Fix: Get directly in front of the culprit and find out what is going on. In this case, an in-person meeting is far preferable to a phone call or an e-mail. You need to get to the bottom of what is really happening, and it will be much easier to do that face-to-face. The most important thing is to meet with the person as soon as possible rather than letting months go by.
You will also need to take a hard look at how your organization deals with bad news. If there is a kill-the-messenger culture, people are not going to come forth with the real deal. “People don’t want to report the bad news because they don’t want to be beaten for it,” says Cropper. If you have that problem, it will likely take a major cultural transformation — led by the very top of the organizational hierarchy — to turn it around.
Brenda Breslin’s experience directing IT projects for the state of New York makes her adept at spotting signs of trouble.
Red Flag: “This project has no risks.” Anyone with experience in project oversight knows to cringe when a project plan comes back with no description of the risks inherent in the undertaking. “That means they have either skipped a step or they just don’t want to deal with it. Every project has risk. You need to identify the risks beforehand. If you have planned for problems, it is a lot easier to deal with them when they occur,” says Breslin.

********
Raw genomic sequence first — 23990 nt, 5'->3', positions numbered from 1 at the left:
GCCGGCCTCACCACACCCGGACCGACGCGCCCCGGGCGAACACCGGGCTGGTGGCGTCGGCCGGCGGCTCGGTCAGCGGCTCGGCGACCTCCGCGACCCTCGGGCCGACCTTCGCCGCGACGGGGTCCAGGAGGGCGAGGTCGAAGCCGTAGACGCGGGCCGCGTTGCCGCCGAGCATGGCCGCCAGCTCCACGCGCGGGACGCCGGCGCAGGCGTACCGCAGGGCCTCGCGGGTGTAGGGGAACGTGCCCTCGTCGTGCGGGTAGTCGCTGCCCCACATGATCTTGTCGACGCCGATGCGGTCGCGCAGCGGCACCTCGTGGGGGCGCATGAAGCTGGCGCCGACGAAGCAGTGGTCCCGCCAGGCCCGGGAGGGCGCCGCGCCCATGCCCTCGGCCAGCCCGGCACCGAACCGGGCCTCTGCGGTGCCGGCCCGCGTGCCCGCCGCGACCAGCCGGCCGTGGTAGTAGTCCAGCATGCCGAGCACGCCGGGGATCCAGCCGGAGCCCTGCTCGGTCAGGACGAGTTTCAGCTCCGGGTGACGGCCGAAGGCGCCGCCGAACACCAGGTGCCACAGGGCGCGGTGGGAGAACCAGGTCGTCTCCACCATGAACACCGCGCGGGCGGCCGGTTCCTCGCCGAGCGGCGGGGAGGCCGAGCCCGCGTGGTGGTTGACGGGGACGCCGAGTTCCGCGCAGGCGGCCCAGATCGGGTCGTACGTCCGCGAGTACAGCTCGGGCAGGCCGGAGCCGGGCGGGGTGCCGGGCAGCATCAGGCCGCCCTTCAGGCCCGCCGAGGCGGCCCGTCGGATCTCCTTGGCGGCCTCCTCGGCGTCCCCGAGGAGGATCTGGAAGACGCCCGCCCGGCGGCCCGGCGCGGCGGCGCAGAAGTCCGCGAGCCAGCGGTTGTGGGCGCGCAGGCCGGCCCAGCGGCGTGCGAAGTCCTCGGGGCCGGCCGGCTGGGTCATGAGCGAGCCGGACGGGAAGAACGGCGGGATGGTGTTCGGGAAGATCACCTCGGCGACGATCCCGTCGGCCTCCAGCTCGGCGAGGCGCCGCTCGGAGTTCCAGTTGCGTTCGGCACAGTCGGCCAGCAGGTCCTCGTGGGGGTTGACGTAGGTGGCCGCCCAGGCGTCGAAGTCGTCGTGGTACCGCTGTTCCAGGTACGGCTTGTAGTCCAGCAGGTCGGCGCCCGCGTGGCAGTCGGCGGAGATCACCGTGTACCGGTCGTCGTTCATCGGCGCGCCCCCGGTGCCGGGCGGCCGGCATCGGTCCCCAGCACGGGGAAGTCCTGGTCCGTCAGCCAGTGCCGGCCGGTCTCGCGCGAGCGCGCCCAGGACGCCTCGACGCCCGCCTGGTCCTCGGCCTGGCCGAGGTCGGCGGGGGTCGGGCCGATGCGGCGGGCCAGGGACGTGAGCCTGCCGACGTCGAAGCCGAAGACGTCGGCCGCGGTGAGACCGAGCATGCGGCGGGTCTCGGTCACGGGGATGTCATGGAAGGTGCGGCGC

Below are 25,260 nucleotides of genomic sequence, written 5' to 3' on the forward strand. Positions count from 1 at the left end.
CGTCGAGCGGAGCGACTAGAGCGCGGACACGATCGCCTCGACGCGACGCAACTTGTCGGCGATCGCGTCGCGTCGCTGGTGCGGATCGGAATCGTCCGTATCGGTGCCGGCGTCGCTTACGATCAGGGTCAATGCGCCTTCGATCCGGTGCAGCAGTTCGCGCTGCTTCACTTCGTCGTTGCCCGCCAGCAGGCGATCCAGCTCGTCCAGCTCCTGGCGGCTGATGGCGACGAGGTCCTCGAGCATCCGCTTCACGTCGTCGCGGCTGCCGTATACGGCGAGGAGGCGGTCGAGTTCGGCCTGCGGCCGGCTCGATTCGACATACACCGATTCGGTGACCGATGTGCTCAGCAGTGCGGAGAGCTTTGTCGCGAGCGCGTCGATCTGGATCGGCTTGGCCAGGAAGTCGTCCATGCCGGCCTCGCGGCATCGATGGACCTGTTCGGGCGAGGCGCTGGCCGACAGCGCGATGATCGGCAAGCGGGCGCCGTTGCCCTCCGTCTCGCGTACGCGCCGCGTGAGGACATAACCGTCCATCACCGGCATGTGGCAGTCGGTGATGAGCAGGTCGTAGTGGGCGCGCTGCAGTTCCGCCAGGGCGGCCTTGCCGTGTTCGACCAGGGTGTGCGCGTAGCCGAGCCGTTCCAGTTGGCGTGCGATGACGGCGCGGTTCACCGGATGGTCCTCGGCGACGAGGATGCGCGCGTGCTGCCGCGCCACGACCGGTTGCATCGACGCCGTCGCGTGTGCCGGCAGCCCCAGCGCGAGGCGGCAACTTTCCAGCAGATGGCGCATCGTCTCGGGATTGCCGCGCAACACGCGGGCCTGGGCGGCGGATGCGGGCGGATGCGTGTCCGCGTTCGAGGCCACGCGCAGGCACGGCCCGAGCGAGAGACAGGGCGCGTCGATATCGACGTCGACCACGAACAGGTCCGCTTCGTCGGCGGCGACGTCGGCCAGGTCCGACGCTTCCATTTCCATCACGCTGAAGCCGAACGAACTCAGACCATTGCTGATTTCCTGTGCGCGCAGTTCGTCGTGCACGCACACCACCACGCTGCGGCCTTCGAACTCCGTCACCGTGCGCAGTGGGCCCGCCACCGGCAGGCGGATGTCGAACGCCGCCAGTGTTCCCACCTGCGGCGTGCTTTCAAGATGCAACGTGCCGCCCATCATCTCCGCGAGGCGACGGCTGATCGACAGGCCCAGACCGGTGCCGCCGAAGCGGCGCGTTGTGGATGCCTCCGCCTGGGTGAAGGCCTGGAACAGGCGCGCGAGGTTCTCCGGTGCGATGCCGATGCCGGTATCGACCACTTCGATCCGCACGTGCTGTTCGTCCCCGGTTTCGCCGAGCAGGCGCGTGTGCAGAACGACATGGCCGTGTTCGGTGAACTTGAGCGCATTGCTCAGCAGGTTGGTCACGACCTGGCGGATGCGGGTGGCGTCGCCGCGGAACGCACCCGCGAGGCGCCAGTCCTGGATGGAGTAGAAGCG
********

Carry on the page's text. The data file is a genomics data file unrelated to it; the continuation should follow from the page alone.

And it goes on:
Cropper concurs. “Never accept a statement that there is no risk. That does not reflect reality,” even when the project is not multiyear and multimillion-dollar in size.
In the past several years many state governments, including New York’s and Maryland’s, have undergone significant migrations of legacy applications to newer computing architectures, including Web services and service-oriented architecture. Those projects in particular need a detailed risk plan to mitigate the two most serious risks: lack of user adoption and acceptance.